News Releases

June 10, 2015

Hazardous Conditions Will Exist in North Country Waterways Through This Weekend

In recent days, several heavy rain events caused several streams and rivers in northern Vermont and Essex county New York to swell to abnormally high levels and present inherent dangers. Although water levels will slowly recede into this weekend, water levels and more importantly flows and currents will be too dangerous for many recreational activities. In addition more rainfall chances through this weekend could exacerbate current conditions.

The Vermont Department of Health says nearly 100 drowning deaths have occurred in natural settings like lakes and rivers in Vermont since 1985, including at six popular swimming holes. The most dangerous places have been Huntington Gorge, with 15 deaths and Cobb Brook in Jamaica where 12 people have reportedly drowned. Also of concern are the Bolton Potholes, Dog's Head Falls in Johnson and the New Haven River in Bristol.

The National Weather Service as well as Public Safety officials in Vermont and New York want to remind residents and tourists of the potential DANGERS that still remain in recreational waterways.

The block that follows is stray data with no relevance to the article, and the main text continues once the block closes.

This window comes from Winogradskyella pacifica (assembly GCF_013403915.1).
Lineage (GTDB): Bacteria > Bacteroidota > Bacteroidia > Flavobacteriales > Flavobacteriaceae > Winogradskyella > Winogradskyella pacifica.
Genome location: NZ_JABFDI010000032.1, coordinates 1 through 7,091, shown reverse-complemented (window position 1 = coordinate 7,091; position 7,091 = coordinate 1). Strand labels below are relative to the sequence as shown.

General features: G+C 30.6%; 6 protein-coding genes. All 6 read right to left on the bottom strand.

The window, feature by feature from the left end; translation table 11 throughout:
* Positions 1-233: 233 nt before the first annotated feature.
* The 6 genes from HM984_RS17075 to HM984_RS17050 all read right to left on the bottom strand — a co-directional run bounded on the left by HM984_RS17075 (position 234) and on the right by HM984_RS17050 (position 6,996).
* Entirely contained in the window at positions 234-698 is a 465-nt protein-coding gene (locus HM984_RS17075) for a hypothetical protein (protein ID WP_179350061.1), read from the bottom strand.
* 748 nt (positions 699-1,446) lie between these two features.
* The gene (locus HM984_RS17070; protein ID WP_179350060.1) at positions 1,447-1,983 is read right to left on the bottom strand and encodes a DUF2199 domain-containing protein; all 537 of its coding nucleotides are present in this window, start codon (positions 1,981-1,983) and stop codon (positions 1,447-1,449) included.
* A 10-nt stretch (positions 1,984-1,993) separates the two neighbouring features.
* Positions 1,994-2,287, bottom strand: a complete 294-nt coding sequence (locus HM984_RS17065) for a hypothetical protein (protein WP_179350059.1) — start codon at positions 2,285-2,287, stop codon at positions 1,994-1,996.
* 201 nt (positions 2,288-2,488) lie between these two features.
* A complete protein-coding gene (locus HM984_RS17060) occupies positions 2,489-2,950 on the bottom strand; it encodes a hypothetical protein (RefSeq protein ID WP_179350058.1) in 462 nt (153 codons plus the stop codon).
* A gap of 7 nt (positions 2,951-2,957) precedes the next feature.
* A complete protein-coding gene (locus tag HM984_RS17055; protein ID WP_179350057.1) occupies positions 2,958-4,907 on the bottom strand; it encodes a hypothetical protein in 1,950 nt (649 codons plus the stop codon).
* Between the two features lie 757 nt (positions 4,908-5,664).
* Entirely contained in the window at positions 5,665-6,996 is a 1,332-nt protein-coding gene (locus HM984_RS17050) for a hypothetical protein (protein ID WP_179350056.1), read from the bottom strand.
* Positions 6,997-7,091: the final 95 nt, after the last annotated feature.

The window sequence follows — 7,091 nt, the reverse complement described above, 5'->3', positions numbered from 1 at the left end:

1) Natural swimming holes will continue to exhibit high flows and DANGEROUS currents through the weekend. These recreational spots should be closely monitored or avoided all together.

2) If interested in venturing onto area rivers (swimming, fishing, kayaking, rafting or canoeing ...) higher than normal flows and fast currents will continue for several more days. Please closely monitor conditions and if it looks "threatening or questionable," please AVOID altogether. "When in Doubt ... Don't Go Out."

3) Although not a waterway ... hiking trails, especially in the mountains will be muddy and very treacherous for the next few days. Please exercise caution.

ALWAYS ... Before and during ANY outdoor activity, please monitor the latest forecasts from NWS Burlington or other local weather sources.

CONTACTS:

National Weather Service: http://www.weather.gov/btv/; Scott Whittier, Warning Coordination Meteorologist; 802-658-0150

VT Division of Emergency Management and Homeland Security: http://vem.vermont.gov/; Mark Bosma, Public Information Officer; 800-347-0488

VT Health Department: http://healthvermont.gov/; Robert Stirewalt, Public Information Officer; 802-951-1276

Source: Department of Health
Last Updated at: June 10, 2015 15:55:22